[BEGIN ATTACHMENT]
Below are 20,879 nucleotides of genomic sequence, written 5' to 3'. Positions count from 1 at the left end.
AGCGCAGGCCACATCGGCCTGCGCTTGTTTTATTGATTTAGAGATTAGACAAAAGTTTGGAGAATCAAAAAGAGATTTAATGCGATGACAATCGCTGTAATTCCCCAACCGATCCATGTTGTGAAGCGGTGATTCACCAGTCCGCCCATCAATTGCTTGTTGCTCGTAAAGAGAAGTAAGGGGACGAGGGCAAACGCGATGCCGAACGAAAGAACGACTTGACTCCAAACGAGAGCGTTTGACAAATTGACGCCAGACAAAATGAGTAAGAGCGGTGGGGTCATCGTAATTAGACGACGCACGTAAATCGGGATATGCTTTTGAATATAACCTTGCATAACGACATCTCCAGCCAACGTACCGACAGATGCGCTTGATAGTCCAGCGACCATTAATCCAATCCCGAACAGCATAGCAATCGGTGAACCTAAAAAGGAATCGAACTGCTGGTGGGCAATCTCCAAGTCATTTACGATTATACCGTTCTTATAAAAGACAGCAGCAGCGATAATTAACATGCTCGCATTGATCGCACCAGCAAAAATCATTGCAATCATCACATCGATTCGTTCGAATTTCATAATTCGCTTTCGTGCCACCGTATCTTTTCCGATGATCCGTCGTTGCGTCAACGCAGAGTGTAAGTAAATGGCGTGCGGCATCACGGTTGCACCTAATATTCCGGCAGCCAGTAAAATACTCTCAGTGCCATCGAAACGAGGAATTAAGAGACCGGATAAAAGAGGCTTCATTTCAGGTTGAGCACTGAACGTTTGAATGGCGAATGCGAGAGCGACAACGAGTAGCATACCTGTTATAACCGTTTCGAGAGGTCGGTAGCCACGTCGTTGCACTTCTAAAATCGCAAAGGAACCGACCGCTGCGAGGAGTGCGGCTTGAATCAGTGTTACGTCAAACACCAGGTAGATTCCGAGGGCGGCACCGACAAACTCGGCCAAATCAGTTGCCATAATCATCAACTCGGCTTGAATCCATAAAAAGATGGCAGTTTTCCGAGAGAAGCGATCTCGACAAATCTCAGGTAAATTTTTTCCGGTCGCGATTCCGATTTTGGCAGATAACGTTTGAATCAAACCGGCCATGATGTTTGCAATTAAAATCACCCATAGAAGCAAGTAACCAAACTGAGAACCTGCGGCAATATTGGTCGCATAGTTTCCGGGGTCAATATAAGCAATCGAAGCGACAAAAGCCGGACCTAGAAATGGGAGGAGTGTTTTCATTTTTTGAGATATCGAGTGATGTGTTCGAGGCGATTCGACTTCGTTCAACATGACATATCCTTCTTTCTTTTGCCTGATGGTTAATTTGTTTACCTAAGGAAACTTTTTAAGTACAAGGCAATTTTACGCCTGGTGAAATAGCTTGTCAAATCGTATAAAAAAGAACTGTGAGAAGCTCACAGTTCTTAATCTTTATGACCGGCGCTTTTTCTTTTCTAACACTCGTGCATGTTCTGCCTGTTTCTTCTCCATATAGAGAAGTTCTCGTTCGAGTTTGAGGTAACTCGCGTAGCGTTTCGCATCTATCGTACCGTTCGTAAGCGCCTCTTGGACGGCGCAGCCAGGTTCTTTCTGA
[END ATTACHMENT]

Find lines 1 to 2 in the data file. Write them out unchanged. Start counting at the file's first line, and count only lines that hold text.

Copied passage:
Below are 20,879 nucleotides of genomic sequence, written 5' to 3'. Positions count from 1 at the left end.
AGCGCAGGCCACATCGGCCTGCGCTTGTTTTATTGATTTAGAGATTAGACAAAAGTTTGGAGAATCAAAAAGAGATTTAATGCGATGACAATCGCTGTAATTCCCCAACCGATCCATGTTGTGAAGCGGTGATTCACCAGTCCGCCCATCAATTGCTTGTTGCTCGTAAAGAGAAGTAAGGGGACGAGGGCAAACGCGATGCCGAACGAAAGAACGACTTGACTCCAAACGAGAGCGTTTGACAAATTGACGCCAGACAAAATGAGTAAGAGCGGTGGGGTCATCGTAATTAGACGACGCACGTAAATCGGGATATGCTTTTGAATATAACCTTGCATAACGACATCTCCAGCCAACGTACCGACAGATGCGCTTGATAGTCCAGCGACCATTAATCCAATCCCGAACAGCATAGCAATCGGTGAACCTAAAAAGGAATCGAACTGCTGGTGGGCAATCTCCAAGTCATTTACGATTATACCGTTCTTATAAAAGACAGCAGCAGCGATAATTAACATGCTCGCATTGATCGCACCAGCAAAAATCATTGCAATCATCACATCGATTCGTTCGAATTTCATAATTCGCTTTCGTGCCACCGTATCTTTTCCGATGATCCGTCGTTGCGTCAACGCAGAGTGTAAGTAAATGGCGTGCGGCATCACGGTTGCACCTAATATTCCGGCAGCCAGTAAAATACTCTCAGTGCCATCGAAACGAGGAATTAAGAGACCGGATAAAAGAGGCTTCATTTCAGGTTGAGCACTGAACGTTTGAATGGCGAATGCGAGAGCGACAACGAGTAGCATACCTGTTATAACCGTTTCGAGAGGTCGGTAGCCACGTCGTTGCACTTCTAAAATCGCAAAGGAACCGACCGCTGCGAGGAGTGCGGCTTGAATCAGTGTTACGTCAAACACCAGGTAGATTCCGAGGGCGGCACCGACAAACTCGGCCAAATCAGTTGCCATAATCATCAACTCGGCTTGAATCCATAAAAAGATGGCAGTTTTCCGAGAGAAGCGATCTCGACAAATCTCAGGTAAATTTTTTCCGGTCGCGATTCCGATTTTGGCAGATAACGTTTGAATCAAACCGGCCATGATGTTTGCAATTAAAATCACCCATAGAAGCAAGTAACCAAACTGAGAACCTGCGGCAATATTGGTCGCATAGTTTCCGGGGTCAATATAAGCAATCGAAGCGACAAAAGCCGGACCTAGAAATGGGAGGAGTGTTTTCATTTTTTGAGATATCGAGTGATGTGTTCGAGGCGATTCGACTTCGTTCAACATGACATATCCTTCTTTCTTTTGCCTGATGGTTAATTTGTTTACCTAAGGAAACTTTTTAAGTACAAGGCAATTTTACGCCTGGTGAAATAGCTTGTCAAATCGTATAAAAAAGAACTGTGAGAAGCTCACAGTTCTTAATCTTTATGACCGGCGCTTTTTCTTTTCTAACACTCGTGCATGTTCTGCCTGTTTCTTCTCCATATAGAGAAGTTCTCGTTCGAGTTTGAGGTAACTCGCGTAGCGTTTCGCATCTATCGTACCGTTCGTAAGCGCCTCTTGGACGGCGCAGCCAGGTTCTTTCTGA